In the first of my Music Monday posts for Sci-fi Month, I thought it would be a great idea to pair an album with one of the craziest books I’ve ever read – Jeff Noon’s Vurt. Wish me luck. Music Monday is the creation of Drew at The Tattooed Book Geek, and this is my slightly altered take on it.
Taking place in a grim vision of a future Manchester, Vurt is the Arthur C. Clarke Award winning debut by Jeff Noon. Published in 1994, it follows Scribble and his friends, collectively known as the Stash Riders, as they try to track down Scribble’s sister and lover, Desdemona. Their journey takes them to a number of colourful locations – Bottle Town being one which has appeared on this blog before – as they desperately seek a way to retrieve Desdemona from the alternate reality of the vurt.
The vurt itself is accessed through different coloured feathers, each colour representing a different kind of experience – blue feathers are perfectly legal, pink are pornographic, black are pain, silver are admin and yellow are knowledge, the most potentially dangerous of all. Desdemona is lost inside a yellow named English Voodoo and swapped with a sentient blob of vurt-flesh dubbed The Thing from Outer Space. Scribble will clash with the authorities, crossbred dog people and shadowgoths as he attempts to swap her back, in this “Alice in Cyberpunk Wonderland” tale of addiction and inner-city squalor.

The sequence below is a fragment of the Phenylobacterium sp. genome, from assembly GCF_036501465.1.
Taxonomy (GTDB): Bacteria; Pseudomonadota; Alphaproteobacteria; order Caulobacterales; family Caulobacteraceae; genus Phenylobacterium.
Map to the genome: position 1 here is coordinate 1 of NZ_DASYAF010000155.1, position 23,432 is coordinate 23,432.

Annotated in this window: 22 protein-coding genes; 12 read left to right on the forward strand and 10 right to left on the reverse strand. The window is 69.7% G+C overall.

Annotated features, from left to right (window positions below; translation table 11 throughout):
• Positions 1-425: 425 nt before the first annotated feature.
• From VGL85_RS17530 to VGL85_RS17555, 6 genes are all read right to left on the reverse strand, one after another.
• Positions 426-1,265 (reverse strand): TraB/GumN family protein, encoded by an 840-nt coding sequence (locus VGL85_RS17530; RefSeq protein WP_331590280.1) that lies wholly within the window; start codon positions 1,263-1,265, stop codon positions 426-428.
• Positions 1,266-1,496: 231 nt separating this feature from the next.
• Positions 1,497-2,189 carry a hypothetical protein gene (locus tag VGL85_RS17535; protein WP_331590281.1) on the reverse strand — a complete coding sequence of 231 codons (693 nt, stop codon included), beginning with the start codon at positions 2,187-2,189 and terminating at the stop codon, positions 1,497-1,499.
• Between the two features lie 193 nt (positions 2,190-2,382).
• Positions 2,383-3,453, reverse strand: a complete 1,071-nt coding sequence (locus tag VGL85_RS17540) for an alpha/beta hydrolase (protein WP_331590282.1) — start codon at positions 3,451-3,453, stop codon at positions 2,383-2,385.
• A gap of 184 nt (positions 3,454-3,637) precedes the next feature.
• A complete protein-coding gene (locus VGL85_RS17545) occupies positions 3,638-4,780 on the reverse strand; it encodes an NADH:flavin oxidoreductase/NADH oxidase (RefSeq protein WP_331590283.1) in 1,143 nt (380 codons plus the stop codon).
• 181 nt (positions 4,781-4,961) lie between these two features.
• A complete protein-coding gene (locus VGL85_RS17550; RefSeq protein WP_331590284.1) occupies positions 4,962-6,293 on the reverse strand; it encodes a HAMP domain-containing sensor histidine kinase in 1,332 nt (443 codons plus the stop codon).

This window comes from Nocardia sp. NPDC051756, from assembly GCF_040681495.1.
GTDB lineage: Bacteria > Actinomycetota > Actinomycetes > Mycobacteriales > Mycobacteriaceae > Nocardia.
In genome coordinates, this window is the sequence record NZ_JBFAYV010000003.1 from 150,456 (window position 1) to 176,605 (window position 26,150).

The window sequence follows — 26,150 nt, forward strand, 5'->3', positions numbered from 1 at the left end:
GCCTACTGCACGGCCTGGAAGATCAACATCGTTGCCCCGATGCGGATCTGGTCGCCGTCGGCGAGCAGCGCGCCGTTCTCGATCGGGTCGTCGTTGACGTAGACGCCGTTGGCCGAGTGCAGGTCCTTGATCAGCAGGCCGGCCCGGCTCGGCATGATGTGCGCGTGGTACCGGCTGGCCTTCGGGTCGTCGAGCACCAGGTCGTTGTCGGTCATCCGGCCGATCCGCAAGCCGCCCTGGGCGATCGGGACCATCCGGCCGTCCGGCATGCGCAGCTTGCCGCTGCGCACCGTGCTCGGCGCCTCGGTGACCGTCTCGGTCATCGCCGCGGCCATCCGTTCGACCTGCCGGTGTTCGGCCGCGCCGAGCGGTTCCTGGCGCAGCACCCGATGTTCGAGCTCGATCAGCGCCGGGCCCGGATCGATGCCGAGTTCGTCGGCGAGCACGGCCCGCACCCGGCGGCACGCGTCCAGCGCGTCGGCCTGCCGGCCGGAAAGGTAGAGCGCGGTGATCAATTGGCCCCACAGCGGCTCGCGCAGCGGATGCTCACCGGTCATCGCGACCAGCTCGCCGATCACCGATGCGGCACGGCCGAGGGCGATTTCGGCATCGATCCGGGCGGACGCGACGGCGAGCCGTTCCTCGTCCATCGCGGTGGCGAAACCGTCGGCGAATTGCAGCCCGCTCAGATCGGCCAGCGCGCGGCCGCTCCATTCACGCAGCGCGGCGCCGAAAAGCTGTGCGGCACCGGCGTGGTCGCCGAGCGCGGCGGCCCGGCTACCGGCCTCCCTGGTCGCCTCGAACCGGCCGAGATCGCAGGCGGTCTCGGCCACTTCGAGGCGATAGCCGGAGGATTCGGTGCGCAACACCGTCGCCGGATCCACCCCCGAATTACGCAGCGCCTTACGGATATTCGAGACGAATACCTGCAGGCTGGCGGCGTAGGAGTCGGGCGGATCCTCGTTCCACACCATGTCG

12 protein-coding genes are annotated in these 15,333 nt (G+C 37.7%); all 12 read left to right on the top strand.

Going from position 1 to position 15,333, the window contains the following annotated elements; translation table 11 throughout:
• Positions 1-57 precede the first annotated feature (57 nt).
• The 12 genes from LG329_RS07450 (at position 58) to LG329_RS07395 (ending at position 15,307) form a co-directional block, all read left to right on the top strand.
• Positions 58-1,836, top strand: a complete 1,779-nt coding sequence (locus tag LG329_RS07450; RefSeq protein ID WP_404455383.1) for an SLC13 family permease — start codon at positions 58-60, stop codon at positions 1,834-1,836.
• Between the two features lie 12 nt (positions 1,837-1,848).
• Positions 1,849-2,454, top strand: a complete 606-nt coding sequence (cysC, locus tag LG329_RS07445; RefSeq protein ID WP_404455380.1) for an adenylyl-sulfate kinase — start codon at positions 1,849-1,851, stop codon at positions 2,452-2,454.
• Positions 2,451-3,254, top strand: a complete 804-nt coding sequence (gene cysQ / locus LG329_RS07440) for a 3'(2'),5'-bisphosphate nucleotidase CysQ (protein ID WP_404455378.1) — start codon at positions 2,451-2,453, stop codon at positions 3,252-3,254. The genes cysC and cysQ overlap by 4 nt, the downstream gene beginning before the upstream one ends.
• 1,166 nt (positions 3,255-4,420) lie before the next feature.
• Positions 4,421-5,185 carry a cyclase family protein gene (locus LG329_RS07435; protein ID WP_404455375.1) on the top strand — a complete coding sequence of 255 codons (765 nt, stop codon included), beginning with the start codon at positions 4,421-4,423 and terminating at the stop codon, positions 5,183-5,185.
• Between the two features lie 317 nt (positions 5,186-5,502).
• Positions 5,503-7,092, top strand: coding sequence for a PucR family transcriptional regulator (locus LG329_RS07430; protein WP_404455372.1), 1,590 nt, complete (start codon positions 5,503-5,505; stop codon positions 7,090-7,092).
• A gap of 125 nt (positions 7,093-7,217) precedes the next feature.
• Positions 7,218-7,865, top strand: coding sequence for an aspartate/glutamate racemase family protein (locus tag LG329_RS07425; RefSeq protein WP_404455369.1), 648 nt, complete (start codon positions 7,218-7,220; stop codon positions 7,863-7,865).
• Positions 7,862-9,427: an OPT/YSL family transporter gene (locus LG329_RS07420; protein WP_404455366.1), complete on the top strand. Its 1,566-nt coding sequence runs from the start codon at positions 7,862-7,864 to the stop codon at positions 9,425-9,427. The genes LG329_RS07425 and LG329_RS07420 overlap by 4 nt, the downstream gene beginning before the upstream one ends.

A bonkers book deserves a bonkers soundtrack, and in fact there are several musical moments mentioned in the book. Let’s be honest, how could there not be, in a book set in “Madchester?” Sadly, we’re yet to see a band fronted by a rapping dogman, so I’ve had to make other arrangements.
Angel Dust is the fourth album by Faith No More, and it’s difficult to describe it as anything other than an audacious masterpiece. A wildly experimental album for a wildly experimental book then, but like Vurt, Angel Dust somehow wrangles this experimentation into a cohesive whole that is just mind blowing. The album title also works pretty well thematically, a slang term for the mind-altering drug PCP.
Following the band’s highly successful album The Real Thing arguably should have been an insurmountably tall order; mega hit Epic helped propel that album to platinum status, with the likes of From Out of Nowhere and Falling to Pieces showcasing their broad range of influences. Funk, rap, metal, prog rock, nothing seemed to be off the table. But the band doubled down on the eclecticism for Angel Dust, adding a wealth of samples into the mix, covering Commodores classic Easy for the re-release – seemingly just because they could, so might as well – and vocalist Mike Patton alternating between rapping, crooning, screeching and moaning across this hugely ambitious release. Small wonder that Kerrang! magazine named it the most influential album of all time.
Two genre-defying classics in one post? What value! There’s plenty more coming up on this blog for Sci-Fi Month, including more Music Monday posts; Douglas Coupland’s Girlfriend in a Coma and Ursula K. Le Guin’s The Left Hand of Darkness being the next books to be paired with an album. See you soon!